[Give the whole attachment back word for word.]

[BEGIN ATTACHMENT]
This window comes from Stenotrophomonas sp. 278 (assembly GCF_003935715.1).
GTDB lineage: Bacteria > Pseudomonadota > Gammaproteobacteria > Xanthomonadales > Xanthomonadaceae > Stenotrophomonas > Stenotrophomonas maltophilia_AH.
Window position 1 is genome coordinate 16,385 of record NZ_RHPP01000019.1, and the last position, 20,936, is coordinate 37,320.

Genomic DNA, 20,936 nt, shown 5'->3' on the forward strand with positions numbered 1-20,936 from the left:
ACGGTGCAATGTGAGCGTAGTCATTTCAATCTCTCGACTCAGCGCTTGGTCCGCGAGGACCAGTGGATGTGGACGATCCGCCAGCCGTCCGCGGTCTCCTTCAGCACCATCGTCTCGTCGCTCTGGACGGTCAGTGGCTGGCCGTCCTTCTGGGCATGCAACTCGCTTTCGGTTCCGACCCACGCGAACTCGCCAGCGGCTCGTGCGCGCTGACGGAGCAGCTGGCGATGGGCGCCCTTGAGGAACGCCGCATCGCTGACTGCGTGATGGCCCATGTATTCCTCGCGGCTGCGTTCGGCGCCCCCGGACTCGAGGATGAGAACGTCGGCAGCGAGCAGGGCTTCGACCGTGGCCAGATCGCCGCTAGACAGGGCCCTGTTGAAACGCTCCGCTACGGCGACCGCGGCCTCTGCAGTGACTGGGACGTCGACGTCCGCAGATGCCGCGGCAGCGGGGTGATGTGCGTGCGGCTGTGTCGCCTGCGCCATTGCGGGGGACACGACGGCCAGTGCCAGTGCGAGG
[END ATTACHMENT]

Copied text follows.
This window comes from Stenotrophomonas sp. 278 (assembly GCF_003935715.1).
GTDB lineage: Bacteria > Pseudomonadota > Gammaproteobacteria > Xanthomonadales > Xanthomonadaceae > Stenotrophomonas > Stenotrophomonas maltophilia_AH.
Window position 1 is genome coordinate 16,385 of record NZ_RHPP01000019.1, and the last position, 20,936, is coordinate 37,320.

Genomic DNA, 20,936 nt, shown 5'->3' on the forward strand with positions numbered 1-20,936 from the left:
ACGGTGCAATGTGAGCGTAGTCATTTCAATCTCTCGACTCAGCGCTTGGTCCGCGAGGACCAGTGGATGTGGACGATCCGCCAGCCGTCCGCGGTCTCCTTCAGCACCATCGTCTCGTCGCTCTGGACGGTCAGTGGCTGGCCGTCCTTCTGGGCATGCAACTCGCTTTCGGTTCCGACCCACGCGAACTCGCCAGCGGCTCGTGCGCGCTGACGGAGCAGCTGGCGATGGGCGCCCTTGAGGAACGCCGCATCGCTGACTGCGTGATGGCCCATGTATTCCTCGCGGCTGCGTTCGGCGCCCCCGGACTCGAGGATGAGAACGTCGGCAGCGAGCAGGGCTTCGACCGTGGCCAGATCGCCGCTAGACAGGGCCCTGTTGAAACGCTCCGCTACGGCGACCGCGGCCTCTGCAGTGACTGGGACGTCGACGTCCGCAGATGCCGCGGCAGCGGGGTGATGTGCGTGCGGCTGTGTCGCCTGCGCCATTGCGGGGGACACGACGGCCAGTGCCAGTGCGAGG